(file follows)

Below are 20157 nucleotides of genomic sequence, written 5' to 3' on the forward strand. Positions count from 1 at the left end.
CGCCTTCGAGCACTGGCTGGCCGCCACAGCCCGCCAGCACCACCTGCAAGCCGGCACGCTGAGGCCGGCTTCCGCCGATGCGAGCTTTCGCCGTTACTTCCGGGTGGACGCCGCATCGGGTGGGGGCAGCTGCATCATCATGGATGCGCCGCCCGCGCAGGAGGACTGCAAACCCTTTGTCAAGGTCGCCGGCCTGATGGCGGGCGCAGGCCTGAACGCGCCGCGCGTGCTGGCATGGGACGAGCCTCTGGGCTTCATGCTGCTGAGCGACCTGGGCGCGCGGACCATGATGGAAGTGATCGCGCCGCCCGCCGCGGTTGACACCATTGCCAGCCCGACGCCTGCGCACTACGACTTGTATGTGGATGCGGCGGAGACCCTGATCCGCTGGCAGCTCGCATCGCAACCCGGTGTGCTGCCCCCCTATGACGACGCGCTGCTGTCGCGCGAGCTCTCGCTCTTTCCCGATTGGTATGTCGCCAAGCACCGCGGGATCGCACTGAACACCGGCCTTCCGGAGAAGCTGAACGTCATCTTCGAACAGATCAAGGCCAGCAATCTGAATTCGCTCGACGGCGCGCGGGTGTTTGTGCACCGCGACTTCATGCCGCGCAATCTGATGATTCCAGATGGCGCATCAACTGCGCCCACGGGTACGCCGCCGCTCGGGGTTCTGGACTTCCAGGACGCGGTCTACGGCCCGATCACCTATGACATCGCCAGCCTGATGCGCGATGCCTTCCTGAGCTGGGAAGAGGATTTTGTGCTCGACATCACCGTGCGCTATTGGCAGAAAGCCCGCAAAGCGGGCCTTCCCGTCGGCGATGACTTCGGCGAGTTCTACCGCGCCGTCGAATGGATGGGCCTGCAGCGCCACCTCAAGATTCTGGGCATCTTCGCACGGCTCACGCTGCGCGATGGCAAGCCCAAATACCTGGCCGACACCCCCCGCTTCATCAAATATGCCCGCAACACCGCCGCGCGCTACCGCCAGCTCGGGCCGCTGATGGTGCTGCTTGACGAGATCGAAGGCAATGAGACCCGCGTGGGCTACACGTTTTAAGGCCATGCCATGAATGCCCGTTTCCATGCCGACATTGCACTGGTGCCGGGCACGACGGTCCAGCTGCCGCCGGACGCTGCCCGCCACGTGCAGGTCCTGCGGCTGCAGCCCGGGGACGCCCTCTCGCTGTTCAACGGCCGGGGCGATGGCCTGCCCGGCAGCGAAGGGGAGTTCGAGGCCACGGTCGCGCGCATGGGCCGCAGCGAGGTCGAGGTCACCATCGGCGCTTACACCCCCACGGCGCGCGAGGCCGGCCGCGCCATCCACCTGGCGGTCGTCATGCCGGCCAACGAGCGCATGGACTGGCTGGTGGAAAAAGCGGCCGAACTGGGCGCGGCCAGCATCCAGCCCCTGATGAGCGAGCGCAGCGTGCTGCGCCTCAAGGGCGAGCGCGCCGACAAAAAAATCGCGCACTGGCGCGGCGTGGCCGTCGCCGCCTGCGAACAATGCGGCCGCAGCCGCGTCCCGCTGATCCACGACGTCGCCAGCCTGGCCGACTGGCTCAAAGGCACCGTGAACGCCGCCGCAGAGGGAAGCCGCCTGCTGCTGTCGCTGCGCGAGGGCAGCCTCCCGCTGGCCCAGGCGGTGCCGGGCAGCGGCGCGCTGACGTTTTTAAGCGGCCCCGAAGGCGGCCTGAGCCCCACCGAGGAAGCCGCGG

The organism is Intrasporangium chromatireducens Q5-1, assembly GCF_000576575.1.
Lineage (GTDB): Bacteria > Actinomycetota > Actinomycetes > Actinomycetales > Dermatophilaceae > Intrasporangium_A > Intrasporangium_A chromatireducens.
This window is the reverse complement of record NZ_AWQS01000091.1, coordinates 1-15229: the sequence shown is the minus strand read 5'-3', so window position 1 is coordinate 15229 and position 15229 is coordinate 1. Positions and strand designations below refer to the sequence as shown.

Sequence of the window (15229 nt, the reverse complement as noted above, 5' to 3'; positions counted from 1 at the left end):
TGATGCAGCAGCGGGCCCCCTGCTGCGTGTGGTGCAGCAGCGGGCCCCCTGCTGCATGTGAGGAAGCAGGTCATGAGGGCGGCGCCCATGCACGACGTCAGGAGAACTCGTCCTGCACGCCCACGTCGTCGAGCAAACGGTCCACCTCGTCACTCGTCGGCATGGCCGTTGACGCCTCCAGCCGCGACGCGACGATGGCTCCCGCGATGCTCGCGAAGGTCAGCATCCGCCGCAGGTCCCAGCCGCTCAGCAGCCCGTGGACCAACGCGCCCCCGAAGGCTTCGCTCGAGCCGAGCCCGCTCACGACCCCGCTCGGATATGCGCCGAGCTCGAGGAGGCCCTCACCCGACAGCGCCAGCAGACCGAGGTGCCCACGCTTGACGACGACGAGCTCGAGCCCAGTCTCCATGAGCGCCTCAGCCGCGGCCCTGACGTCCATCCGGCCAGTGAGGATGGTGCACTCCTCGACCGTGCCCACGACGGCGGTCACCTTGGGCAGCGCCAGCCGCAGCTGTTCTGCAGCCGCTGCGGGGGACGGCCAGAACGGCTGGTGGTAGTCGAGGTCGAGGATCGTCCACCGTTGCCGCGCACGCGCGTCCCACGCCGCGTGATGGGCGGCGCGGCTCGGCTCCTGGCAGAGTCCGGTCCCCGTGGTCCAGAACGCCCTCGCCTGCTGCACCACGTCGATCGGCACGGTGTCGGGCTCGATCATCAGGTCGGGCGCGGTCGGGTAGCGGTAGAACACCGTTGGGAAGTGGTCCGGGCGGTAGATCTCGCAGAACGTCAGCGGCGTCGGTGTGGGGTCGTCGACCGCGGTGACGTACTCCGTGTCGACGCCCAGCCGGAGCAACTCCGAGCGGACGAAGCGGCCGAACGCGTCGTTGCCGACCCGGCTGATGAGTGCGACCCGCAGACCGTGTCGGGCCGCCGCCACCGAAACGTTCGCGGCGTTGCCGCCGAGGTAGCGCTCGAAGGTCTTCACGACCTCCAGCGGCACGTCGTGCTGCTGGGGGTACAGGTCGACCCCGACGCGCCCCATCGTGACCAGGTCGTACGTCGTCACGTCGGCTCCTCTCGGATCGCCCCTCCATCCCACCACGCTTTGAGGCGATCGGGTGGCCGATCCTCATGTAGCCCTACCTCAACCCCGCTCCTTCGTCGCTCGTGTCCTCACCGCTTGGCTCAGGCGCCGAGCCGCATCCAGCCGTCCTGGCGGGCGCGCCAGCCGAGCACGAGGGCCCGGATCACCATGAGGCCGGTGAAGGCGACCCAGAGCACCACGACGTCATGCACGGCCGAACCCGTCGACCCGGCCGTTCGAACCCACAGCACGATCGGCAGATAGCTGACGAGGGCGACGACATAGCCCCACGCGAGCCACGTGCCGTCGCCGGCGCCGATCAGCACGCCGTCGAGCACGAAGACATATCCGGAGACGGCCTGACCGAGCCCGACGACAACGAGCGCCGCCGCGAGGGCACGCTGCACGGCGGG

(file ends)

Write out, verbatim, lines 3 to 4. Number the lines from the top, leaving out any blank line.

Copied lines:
The organism is Intrasporangium chromatireducens Q5-1, assembly GCF_000576575.1.
Lineage (GTDB): Bacteria > Actinomycetota > Actinomycetes > Actinomycetales > Dermatophilaceae > Intrasporangium_A > Intrasporangium_A chromatireducens.